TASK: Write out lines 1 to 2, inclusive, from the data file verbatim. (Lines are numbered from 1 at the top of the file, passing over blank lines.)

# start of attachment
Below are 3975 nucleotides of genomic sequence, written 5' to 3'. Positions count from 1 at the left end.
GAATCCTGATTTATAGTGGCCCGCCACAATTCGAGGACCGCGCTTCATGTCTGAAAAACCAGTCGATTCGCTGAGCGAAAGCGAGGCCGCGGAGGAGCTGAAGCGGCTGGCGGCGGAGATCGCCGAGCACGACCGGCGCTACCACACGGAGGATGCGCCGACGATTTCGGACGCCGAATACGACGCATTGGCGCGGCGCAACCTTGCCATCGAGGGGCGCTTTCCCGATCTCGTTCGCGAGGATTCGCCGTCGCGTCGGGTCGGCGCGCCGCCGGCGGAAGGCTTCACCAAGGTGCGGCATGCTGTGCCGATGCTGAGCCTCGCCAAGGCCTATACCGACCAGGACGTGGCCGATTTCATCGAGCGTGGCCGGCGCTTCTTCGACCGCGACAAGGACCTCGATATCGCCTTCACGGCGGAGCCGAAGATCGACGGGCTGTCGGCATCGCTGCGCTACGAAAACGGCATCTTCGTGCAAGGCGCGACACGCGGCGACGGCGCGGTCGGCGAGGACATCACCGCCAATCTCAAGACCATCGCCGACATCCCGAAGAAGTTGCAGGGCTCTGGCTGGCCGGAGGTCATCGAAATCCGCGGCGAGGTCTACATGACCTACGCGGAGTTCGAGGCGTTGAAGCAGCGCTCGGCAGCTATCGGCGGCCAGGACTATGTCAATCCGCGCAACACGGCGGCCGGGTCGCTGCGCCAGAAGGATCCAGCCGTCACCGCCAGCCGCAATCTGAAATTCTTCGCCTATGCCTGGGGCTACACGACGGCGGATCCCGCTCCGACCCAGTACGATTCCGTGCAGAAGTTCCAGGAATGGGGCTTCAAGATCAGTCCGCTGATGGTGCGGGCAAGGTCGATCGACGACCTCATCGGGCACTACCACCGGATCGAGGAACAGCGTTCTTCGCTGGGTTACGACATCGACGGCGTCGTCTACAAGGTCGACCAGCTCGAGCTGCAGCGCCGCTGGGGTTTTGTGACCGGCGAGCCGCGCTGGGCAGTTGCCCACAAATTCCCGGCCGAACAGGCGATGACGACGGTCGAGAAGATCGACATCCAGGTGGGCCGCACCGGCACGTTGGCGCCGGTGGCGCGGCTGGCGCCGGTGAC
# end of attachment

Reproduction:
Below are 3975 nucleotides of genomic sequence, written 5' to 3'. Positions count from 1 at the left end.
GAATCCTGATTTATAGTGGCCCGCCACAATTCGAGGACCGCGCTTCATGTCTGAAAAACCAGTCGATTCGCTGAGCGAAAGCGAGGCCGCGGAGGAGCTGAAGCGGCTGGCGGCGGAGATCGCCGAGCACGACCGGCGCTACCACACGGAGGATGCGCCGACGATTTCGGACGCCGAATACGACGCATTGGCGCGGCGCAACCTTGCCATCGAGGGGCGCTTTCCCGATCTCGTTCGCGAGGATTCGCCGTCGCGTCGGGTCGGCGCGCCGCCGGCGGAAGGCTTCACCAAGGTGCGGCATGCTGTGCCGATGCTGAGCCTCGCCAAGGCCTATACCGACCAGGACGTGGCCGATTTCATCGAGCGTGGCCGGCGCTTCTTCGACCGCGACAAGGACCTCGATATCGCCTTCACGGCGGAGCCGAAGATCGACGGGCTGTCGGCATCGCTGCGCTACGAAAACGGCATCTTCGTGCAAGGCGCGACACGCGGCGACGGCGCGGTCGGCGAGGACATCACCGCCAATCTCAAGACCATCGCCGACATCCCGAAGAAGTTGCAGGGCTCTGGCTGGCCGGAGGTCATCGAAATCCGCGGCGAGGTCTACATGACCTACGCGGAGTTCGAGGCGTTGAAGCAGCGCTCGGCAGCTATCGGCGGCCAGGACTATGTCAATCCGCGCAACACGGCGGCCGGGTCGCTGCGCCAGAAGGATCCAGCCGTCACCGCCAGCCGCAATCTGAAATTCTTCGCCTATGCCTGGGGCTACACGACGGCGGATCCCGCTCCGACCCAGTACGATTCCGTGCAGAAGTTCCAGGAATGGGGCTTCAAGATCAGTCCGCTGATGGTGCGGGCAAGGTCGATCGACGACCTCATCGGGCACTACCACCGGATCGAGGAACAGCGTTCTTCGCTGGGTTACGACATCGACGGCGTCGTCTACAAGGTCGACCAGCTCGAGCTGCAGCGCCGCTGGGGTTTTGTGACCGGCGAGCCGCGCTGGGCAGTTGCCCACAAATTCCCGGCCGAACAGGCGATGACGACGGTCGAGAAGATCGACATCCAGGTGGGCCGCACCGGCACGTTGGCGCCGGTGGCGCGGCTGGCGCCGGTGAC